A perfect stop before or after the ferry is the Craignure Inn. Packed full of character, this 18th century inn is one of just a few remaining from the extensive network of drovers’ inns across Mull, which assisted in transporting sheep across the island. With pub grub, a roaring fire, and a good selection of beers and spirits, the inn has all the key features of a classic Hebridean pub.

Earlier in the day, Mull’s unique range of cafes provide excellent stops for breakfast and lunch. The tearoom at Duart Castle is popular for its home baked goods, as is the Old Post Office at Loch Buie.

At Salen, situated on the main road between Craignure and Tobermory, there are two wonderful small cafes. The Coffee Pot has excellent coffee and a truly astonishing array of cakes, biscuits and baked goods. Just across the road, the Little Bespoke Bakery is locally famous for its fantastic brunches, especially its fluffy pancakes.

Isle of Mull Cheese also has its own farm shop and cafe at the Glass Barn, with a fantastic cheese-themed menu and sweeping views across the Hebridean countryside.

Nearby Islands


The island of Staffa, meaning ‘stave or pillar’ island, was named so by the Vikings after its distinctive pillars of columnar basalt. It is popular not only for its puffins (as mentioned previously), but also for Fingal’s Cave. The sea cave is wholly formed from hexagonal basalt columns, reminiscent of the Giant’s Causeway in Northern Ireland. It is no surprise that the cave inspired so many Romantic poets, since the waves echoing in the trembling darkness instill both fear and awe at the same time.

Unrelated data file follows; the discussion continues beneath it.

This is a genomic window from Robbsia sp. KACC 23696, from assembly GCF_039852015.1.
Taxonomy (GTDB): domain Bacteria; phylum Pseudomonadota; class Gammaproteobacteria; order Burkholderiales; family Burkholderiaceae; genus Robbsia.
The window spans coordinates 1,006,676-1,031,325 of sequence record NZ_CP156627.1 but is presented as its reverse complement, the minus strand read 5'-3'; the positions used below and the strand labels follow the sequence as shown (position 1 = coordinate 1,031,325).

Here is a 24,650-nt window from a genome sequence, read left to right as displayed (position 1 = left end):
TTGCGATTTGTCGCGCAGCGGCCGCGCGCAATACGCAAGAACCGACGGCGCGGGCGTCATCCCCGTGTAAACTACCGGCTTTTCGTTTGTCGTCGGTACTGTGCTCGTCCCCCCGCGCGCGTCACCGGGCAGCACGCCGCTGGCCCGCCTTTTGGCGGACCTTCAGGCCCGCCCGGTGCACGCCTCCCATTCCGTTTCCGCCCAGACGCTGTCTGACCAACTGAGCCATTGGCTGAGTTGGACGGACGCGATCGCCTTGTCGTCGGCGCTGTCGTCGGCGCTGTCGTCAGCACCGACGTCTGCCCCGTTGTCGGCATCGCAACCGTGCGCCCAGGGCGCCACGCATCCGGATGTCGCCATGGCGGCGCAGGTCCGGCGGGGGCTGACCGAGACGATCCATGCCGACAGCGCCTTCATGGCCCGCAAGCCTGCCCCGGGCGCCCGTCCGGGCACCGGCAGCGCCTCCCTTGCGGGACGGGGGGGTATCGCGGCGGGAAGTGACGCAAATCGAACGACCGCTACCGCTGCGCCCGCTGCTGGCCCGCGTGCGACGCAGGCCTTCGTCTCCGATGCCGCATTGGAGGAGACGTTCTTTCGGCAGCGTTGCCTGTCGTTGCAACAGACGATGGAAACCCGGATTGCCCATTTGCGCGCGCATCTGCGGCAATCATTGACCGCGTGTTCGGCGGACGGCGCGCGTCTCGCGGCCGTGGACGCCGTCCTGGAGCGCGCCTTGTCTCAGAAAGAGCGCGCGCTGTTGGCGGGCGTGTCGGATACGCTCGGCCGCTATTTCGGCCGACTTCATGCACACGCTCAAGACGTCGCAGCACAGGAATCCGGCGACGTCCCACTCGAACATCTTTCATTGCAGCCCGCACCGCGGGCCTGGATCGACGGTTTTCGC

Treshnish Isles

The Treshnish Isles are an archipelago of islands and skerries, with 8 main uninhabited islands, situated to the west of Mull. Day trips from Mull primarily go to Lunga, the largest island, which is a fascinating place for both its history and wildlife. There is evidence of human occupation as early as the Iron Age in the form of multiple dùns across the isles. Unfortunately, the last inhabitants left in the first half of the 19th century, the population having been decimated by a combination of potato famine, the collapse of the kelp industry, and the Highland Clearances. Now, all that is left of their presence is a cluster of ruined stone cottages reclaimed by the unkempt grass.


The isle of Ulva is extremely close to Mull with only a narrow strait between the two, and a small local ferry service carries out the crossing. The island has been inhabited since the Mesolithic period, and although it had a population of over 800 at its height, that had diminished to only 5 by 2019. As with the Treshnish Isles, both the Highland Clearances and the collapse of the kelp industry had a severe detrimental impact on the island’s residents. The east of the island includes diverse broadleaf woodland, which provides a wildlife haven beneath the green canopy. The island’s only cafe, the Boathouse, is situated next to the pier where the ferry lands, providing fresh seafood and homemade cakes.

A glimpse inside ancient Iona Abbey.


The most famous of Mull’s neighbouring islands is undoubtedly Iona, which is well known for Iona Abbey. The abbey was a key centre of Gaelic monasticism for hundreds of years. Since being home to Saint Columba in the 6th century, the island has endured Viking invasions, famines, and the Highland Clearances. A visit to the abbey is a must, and the walk to it along the main road will pass colourful shops selling local art and hand-made goods. The pristine beaches on the north of the island are an excellent escape from the crowds at the abbey, as is the summit of Dùn I, the highest point on the island at 101 metres above sea level. Though small in height, it provides wonderful views across the island and back towards Mull.